Home | About | Sematext search-lucene.com search-hadoop.com
 Search Hadoop and all its subprojects:

Switch to Threaded View
HBase >> mail # user >> Poor HBase map-reduce scan performance

Copy link to this message
Re: Poor HBase map-reduce scan performance
If you can, try 0.94.4+; it should significantly reduce the amount of bytes copied around in RAM during scanning, especially if you have wide rows and/or large key portions. That in turns makes scans scale better across cores, since RAM is shared resource between cores (much like disk).
It's not hard to build the latest HBase against Cloudera's version of Hadoop. I can send along a simple patch to pom.xml to do that.

-- Lars

 From: Bryan Keller <[EMAIL PROTECTED]>
Sent: Tuesday, April 30, 2013 11:02 PM
Subject: Re: Poor HBase map-reduce scan performance

The table has hashed keys so rows are evenly distributed amongst the regionservers, and load on each regionserver is pretty much the same. I also have per-table balancing turned on. I get mostly data local mappers with only a few rack local (maybe 10 of the 250 mappers).

Currently the table is a wide table schema, with lists of data structures stored as columns with column prefixes grouping the data structures (e.g. 1_name, 1_address, 1_city, 2_name, 2_address, 2_city). I was thinking of moving those data structures to protobuf which would cut down on the number of columns. The downside is I can't filter on one value with that, but it is a tradeoff I would make for performance. I was also considering restructuring the table into a tall table.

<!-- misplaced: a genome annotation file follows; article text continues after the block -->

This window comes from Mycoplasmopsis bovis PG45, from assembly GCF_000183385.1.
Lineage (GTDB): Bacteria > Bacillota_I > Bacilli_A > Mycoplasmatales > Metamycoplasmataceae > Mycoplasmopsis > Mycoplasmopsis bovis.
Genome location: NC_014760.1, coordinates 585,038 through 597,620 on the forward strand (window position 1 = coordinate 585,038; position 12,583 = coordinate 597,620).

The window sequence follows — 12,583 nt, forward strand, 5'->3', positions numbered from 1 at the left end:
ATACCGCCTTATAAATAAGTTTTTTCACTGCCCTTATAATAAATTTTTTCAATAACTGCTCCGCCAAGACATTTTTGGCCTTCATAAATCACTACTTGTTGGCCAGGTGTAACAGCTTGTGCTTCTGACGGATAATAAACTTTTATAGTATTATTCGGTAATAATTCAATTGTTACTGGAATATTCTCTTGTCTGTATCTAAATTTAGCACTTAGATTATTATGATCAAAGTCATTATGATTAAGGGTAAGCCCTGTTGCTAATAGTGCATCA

Something interesting is that my old regionserver machines had five 15k SCSI drives instead of 2 SSDs, and performance was about the same. Also, my old network was 1gbit, now it is 10gbit. So neither network nor disk I/O appear to be the bottleneck. The CPU is rather high for the regionserver so it seems like the best candidate to investigate. I will try profiling it tomorrow and will report back. I may revisit compression on vs off since that is adding load to the CPU.

I'll also come up with a sample program that generates data similar to my table.
On Apr 30, 2013, at 10:01 PM, lars hofhansl <[EMAIL PROTECTED]> wrote:

> Your average row is 35k so scanner caching would not make a huge difference, although I would have expected some improvements by setting it to 10 or 50 since you have a wide 10ge pipe.
> I assume your table is split sufficiently to touch all RegionServer... Do you see the same load/IO on all region servers?
> A bunch of scan improvements went into HBase since 0.94.2.
> I blogged about some of these changes here: http://hadoop-hbase.blogspot.com/2012/12/hbase-profiling.html
> In your case - since you have many columns, each of which carry the rowkey - you might benefit a lot from HBASE-7279.
> In the end HBase *is* slower than straight HDFS for full scans. How could it not be?
> So I would start by looking at HDFS first. Make sure Nagle's is disbaled in both HBase and HDFS.
> And lastly SSDs are somewhat new territory for HBase. Maybe Andy Purtell is listening, I think he did some tests with HBase on SSDs.
> With rotating media you typically see an improvement with compression. With SSDs the added CPU needed for decompression might outweigh the benefits.
> At the risk of starting a larger discussion here, I would posit that HBase's LSM based design, which trades random IO with sequential IO, might be a bit more questionable on SSDs.
> If you can, it would be nice to run a profiler against one of the RegionServers (or maybe do it with the single RS setup) and see where it is bottlenecked.
> (And if you send me a sample program to generate some data - not 700g, though :) - I'll try to do a bit of profiling during the next days as my day job permits, but I do not have any machines with SSDs).
> -- Lars
> ________________________________
> From: Bryan Keller <[EMAIL PROTECTED]>
> Sent: Tuesday, April 30, 2013 9:31 PM
> Subject: Re: Poor HBase map-reduce scan performance
> Yes, I have tried various settings for setCaching() and I have setCacheBlocks(false)
> On Apr 30, 2013, at 9:17 PM, Ted Yu <[EMAIL PROTECTED]> wrote: